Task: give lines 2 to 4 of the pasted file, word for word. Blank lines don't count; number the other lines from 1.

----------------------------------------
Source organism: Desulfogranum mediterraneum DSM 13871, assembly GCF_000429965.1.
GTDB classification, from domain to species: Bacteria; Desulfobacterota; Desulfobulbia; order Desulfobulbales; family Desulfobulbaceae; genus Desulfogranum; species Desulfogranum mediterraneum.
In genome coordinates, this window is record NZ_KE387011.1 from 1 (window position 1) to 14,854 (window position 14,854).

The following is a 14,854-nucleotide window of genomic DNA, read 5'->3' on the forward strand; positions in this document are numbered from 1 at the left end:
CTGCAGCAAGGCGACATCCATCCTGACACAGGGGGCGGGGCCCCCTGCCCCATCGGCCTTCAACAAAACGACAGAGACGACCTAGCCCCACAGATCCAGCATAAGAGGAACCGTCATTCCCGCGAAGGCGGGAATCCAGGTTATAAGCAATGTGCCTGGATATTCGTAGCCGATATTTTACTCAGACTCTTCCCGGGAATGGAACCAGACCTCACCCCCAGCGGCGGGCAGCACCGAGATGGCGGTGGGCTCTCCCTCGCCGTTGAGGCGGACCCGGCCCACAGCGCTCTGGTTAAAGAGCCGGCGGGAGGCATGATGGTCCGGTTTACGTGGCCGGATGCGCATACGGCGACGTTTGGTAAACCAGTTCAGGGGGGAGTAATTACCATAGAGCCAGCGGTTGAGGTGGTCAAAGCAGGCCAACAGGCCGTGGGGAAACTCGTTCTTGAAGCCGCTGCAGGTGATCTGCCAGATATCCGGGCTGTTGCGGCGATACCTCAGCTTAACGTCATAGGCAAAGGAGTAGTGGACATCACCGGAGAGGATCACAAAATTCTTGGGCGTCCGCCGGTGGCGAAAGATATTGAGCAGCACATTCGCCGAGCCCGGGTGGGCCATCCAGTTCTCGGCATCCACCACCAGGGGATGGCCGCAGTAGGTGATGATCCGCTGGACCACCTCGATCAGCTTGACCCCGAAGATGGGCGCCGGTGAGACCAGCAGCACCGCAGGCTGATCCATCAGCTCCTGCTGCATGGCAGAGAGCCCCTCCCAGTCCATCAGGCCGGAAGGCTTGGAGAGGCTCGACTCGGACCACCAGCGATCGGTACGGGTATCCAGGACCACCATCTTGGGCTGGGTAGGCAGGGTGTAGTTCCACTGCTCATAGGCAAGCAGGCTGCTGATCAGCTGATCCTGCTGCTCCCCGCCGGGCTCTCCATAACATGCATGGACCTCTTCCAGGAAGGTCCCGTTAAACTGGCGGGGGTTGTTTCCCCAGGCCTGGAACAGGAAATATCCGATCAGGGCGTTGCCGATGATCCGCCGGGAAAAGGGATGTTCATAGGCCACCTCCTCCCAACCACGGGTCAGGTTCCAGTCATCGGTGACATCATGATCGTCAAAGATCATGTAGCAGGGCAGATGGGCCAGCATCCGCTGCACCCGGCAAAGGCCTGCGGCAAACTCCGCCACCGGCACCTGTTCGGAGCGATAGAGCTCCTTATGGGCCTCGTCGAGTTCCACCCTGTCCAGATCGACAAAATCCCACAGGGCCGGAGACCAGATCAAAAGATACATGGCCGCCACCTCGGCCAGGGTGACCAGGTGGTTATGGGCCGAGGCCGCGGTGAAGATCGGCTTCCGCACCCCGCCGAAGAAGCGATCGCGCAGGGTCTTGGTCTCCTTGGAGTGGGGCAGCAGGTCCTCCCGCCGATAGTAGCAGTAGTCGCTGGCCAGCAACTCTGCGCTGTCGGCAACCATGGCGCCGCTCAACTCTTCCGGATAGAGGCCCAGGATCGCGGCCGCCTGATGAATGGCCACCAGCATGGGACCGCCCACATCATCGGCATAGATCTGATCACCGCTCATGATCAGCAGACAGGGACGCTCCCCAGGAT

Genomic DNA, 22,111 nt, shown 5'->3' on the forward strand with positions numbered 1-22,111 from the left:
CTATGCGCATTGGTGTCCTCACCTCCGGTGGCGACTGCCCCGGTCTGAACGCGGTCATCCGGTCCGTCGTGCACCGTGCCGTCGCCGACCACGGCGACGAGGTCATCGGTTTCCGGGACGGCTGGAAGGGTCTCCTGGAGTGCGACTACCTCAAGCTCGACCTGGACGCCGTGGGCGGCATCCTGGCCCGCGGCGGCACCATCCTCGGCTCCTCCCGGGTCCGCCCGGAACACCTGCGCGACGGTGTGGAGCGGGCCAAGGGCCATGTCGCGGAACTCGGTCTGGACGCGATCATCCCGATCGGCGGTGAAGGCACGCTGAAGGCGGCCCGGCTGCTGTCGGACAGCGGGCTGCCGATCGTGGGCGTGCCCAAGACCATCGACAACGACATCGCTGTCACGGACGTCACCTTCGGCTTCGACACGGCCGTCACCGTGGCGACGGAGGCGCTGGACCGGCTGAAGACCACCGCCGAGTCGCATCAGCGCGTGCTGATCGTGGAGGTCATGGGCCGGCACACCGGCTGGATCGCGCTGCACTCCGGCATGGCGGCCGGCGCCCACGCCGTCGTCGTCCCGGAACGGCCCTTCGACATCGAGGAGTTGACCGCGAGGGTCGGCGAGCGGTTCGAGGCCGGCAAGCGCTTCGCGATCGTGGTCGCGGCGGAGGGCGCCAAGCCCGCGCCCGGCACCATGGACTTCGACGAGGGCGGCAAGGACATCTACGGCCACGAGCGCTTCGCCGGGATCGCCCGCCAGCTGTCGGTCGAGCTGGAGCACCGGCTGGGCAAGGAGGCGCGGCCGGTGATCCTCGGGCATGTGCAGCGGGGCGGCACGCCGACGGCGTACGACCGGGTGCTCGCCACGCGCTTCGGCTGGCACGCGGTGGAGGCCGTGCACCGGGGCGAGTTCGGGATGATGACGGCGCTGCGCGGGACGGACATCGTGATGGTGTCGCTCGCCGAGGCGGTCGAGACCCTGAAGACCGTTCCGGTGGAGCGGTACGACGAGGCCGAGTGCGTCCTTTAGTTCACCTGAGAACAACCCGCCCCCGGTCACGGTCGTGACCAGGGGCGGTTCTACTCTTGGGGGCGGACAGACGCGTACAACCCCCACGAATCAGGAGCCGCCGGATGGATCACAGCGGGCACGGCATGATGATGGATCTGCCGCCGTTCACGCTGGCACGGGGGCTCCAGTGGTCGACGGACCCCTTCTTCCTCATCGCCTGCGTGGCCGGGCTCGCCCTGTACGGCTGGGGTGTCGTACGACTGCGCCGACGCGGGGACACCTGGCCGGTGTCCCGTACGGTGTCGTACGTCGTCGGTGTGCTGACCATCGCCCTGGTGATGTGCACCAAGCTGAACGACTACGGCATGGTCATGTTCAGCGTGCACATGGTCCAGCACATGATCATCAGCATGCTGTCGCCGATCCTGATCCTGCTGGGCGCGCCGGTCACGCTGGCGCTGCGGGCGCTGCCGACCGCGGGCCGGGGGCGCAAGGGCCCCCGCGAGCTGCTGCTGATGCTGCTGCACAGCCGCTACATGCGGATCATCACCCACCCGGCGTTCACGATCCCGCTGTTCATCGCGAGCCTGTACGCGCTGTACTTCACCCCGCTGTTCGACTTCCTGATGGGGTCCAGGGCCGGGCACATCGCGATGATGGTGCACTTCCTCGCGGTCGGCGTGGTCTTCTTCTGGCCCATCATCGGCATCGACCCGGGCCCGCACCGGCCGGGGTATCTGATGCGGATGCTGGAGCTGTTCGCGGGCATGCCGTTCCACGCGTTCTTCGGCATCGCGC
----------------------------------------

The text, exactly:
GTDB classification, from domain to species: Bacteria; Desulfobacterota; Desulfobulbia; order Desulfobulbales; family Desulfobulbaceae; genus Desulfogranum; species Desulfogranum mediterraneum.
In genome coordinates, this window is record NZ_KE387011.1 from 1 (window position 1) to 14,854 (window position 14,854).

The following is a 14,854-nucleotide window of genomic DNA, read 5'->3' on the forward strand; positions in this document are numbered from 1 at the left end: